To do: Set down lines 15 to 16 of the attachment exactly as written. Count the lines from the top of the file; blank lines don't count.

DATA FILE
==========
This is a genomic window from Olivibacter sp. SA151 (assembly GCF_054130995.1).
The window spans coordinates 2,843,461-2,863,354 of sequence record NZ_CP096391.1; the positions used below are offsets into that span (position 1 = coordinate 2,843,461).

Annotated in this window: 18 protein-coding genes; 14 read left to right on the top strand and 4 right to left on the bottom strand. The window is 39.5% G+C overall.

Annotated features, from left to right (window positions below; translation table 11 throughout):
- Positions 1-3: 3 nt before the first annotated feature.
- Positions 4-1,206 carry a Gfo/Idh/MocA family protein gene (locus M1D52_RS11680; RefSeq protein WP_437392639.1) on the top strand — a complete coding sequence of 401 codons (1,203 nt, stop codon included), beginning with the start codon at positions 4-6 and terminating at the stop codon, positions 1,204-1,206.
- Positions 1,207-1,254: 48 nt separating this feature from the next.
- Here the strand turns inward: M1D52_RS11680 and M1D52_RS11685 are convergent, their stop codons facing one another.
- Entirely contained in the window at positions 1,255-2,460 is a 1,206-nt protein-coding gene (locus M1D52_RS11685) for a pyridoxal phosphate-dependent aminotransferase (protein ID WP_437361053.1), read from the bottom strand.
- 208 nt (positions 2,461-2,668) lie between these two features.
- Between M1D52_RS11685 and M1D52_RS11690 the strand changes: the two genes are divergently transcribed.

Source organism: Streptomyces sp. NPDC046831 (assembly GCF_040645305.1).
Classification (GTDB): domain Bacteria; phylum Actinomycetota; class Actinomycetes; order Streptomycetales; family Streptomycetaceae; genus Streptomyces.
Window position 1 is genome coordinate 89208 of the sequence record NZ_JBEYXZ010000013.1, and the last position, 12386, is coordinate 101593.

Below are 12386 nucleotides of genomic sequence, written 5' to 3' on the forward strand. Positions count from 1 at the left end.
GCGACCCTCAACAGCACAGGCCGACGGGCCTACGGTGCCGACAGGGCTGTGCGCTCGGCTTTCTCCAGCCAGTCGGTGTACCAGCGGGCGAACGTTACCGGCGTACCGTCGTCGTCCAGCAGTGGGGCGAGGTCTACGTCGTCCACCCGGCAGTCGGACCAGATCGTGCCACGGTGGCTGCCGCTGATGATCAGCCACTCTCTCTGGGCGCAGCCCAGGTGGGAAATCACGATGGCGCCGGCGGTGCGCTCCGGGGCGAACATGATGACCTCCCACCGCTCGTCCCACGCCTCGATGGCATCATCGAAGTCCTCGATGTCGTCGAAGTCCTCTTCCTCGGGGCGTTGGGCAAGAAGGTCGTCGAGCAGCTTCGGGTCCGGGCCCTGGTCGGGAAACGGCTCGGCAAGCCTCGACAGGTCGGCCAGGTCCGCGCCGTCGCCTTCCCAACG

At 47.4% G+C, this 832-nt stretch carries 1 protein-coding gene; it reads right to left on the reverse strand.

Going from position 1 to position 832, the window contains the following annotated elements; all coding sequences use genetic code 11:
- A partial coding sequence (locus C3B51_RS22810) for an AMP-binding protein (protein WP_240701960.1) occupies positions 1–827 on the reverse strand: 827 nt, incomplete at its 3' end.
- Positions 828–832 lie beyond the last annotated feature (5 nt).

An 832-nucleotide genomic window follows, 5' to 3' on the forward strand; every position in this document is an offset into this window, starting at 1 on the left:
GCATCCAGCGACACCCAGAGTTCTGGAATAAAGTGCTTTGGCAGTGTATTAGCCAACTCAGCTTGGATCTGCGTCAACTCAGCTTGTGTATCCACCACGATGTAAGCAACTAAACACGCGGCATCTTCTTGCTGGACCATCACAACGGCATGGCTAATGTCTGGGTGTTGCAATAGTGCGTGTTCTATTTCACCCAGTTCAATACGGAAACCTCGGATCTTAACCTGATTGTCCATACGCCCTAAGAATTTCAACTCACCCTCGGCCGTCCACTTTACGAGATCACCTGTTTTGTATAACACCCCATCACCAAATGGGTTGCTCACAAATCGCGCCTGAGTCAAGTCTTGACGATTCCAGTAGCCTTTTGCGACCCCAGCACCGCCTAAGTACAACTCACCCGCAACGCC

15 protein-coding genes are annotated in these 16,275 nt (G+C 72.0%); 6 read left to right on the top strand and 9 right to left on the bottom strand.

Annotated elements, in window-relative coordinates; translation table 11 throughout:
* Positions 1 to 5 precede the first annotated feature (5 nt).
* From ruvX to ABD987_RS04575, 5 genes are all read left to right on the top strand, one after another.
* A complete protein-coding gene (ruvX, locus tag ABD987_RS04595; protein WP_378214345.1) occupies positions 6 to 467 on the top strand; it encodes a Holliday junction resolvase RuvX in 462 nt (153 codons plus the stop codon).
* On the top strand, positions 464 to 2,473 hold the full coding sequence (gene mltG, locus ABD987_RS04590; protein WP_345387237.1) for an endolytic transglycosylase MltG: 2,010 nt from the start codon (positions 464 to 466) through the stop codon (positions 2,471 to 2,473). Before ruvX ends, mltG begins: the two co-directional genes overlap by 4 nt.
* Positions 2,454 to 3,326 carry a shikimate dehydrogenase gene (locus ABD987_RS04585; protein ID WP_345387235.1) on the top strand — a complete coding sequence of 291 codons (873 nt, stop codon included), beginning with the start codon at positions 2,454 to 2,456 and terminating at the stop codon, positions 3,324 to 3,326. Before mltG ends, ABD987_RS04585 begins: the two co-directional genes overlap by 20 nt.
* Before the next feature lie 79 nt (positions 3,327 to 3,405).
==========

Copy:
Below are 12386 nucleotides of genomic sequence, written 5' to 3' on the forward strand. Positions count from 1 at the left end.
GCGACCCTCAACAGCACAGGCCGACGGGCCTACGGTGCCGACAGGGCTGTGCGCTCGGCTTTCTCCAGCCAGTCGGTGTACCAGCGGGCGAACGTTACCGGCGTACCGTCGTCGTCCAGCAGTGGGGCGAGGTCTACGTCGTCCACCCGGCAGTCGGACCAGATCGTGCCACGGTGGCTGCCGCTGATGATCAGCCACTCTCTCTGGGCGCAGCCCAGGTGGGAAATCACGATGGCGCCGGCGGTGCGCTCCGGGGCGAACATGATGACCTCCCACCGCTCGTCCCACGCCTCGATGGCATCATCGAAGTCCTCGATGTCGTCGAAGTCCTCTTCCTCGGGGCGTTGGGCAAGAAGGTCGTCGAGCAGCTTCGGGTCCGGGCCCTGGTCGGGAAACGGCTCGGCAAGCCTCGACAGGTCGGCCAGGTCCGCGCCGTCGCCTTCCCAACG